These can be spun into deeper philosophical or cultural differences. It also helps to back fill some history and cause some seemingly pointless schisms. Create a basic set, then say at some point in history they had a sharp disagreement about dietary needs or proper teaching or something. Split them into groups. Think about how those social units evolved.

Also don't forget that cultures merge and learn from each other.

Worldbuilding like this is kind of complicated and probably a bit exhausting, though, so I don't blame people who don't do it. It also might verge a bit on the sci-fi side of fiction for some people's comfort.

The benefit of this is that if done correctly, it can make it seem more natural when players interact with these different species. You recognize the way that the giant spiders construct low sprawling structures with many wide, short entrances at different heights. You get to enjoy their string-music art form that considers the construction of the instrument as key as the manipulation of it.

It also means you can have multicultural groups by blending these factors. Think about what has to change to include people with human shaped body plans instead of just being giant spiders. Humans need more upright entrances, less areas where it's assumed you can climb walls. They can't make their own silk, so it has to be provided. Etc, etc.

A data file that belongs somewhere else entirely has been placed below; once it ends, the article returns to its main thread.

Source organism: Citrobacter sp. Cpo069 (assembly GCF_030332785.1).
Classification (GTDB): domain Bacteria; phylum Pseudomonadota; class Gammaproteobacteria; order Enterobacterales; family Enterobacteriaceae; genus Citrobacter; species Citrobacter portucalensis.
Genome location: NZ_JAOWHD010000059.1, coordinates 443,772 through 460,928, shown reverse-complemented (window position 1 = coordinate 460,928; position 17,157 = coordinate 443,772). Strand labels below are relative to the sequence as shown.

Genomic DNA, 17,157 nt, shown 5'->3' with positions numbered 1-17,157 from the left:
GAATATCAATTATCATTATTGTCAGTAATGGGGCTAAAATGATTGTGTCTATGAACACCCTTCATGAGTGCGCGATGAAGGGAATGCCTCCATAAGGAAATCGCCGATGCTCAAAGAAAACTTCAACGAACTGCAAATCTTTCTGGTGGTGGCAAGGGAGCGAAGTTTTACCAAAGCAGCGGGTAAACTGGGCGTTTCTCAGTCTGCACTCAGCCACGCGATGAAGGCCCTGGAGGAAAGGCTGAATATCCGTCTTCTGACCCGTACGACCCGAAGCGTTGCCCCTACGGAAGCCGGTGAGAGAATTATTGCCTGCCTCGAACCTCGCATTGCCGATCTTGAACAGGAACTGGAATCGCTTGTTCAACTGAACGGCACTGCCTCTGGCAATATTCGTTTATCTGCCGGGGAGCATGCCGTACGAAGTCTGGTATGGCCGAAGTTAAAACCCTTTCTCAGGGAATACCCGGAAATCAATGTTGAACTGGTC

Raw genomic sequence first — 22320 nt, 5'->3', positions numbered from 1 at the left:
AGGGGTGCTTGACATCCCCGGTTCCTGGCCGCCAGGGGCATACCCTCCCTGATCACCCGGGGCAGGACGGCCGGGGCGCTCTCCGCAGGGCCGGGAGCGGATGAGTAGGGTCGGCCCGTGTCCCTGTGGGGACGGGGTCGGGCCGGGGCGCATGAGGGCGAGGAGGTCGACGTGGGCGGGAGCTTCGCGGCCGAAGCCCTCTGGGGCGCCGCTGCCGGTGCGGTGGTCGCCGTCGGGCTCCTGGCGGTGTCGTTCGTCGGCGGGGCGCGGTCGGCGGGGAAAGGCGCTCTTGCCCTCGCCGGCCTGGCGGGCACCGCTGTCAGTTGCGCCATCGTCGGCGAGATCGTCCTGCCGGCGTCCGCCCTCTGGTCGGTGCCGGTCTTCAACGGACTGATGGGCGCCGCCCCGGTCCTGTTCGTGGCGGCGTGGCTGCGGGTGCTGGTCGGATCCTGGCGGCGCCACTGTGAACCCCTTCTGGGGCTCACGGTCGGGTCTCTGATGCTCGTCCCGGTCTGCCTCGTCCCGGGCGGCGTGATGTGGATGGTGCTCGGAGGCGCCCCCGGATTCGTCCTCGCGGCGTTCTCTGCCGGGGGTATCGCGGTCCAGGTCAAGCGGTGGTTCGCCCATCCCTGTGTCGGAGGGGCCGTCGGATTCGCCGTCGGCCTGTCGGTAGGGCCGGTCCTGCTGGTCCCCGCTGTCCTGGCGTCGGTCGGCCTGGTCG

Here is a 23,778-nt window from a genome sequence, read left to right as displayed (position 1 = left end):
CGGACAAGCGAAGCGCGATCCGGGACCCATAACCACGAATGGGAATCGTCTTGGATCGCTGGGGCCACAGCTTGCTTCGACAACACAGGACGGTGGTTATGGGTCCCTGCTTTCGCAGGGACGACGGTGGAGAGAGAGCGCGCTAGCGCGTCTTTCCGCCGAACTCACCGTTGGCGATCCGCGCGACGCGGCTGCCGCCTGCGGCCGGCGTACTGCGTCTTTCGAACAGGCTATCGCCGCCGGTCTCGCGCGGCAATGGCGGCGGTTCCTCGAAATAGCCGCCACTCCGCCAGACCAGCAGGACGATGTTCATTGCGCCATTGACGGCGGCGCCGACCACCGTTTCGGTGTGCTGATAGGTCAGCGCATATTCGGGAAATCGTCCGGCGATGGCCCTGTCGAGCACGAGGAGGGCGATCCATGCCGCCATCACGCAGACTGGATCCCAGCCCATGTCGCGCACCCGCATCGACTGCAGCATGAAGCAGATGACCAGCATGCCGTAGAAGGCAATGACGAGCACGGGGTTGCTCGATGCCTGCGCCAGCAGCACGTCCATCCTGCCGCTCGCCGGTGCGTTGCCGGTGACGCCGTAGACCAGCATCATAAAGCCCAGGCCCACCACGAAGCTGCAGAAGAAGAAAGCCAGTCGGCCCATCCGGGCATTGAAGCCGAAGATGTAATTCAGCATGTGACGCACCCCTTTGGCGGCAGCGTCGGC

*You can replace "giant spiders" with anything. Big animals, humans but with different body-plans (centaurs or winged), humans but they're carnivores instead of omnivores, etc, etc. This makes it easy for the player to grasp how to play them.
 

Alon

Registered User
Validated User
Actually if I said very slowly the Lord's Prayer in Latin, which I can do, I suspect a 5th-century Christian would understand it.
Yes, lots of things have changed since then. "Beyond recognition", no. We would recognize each other as Christians.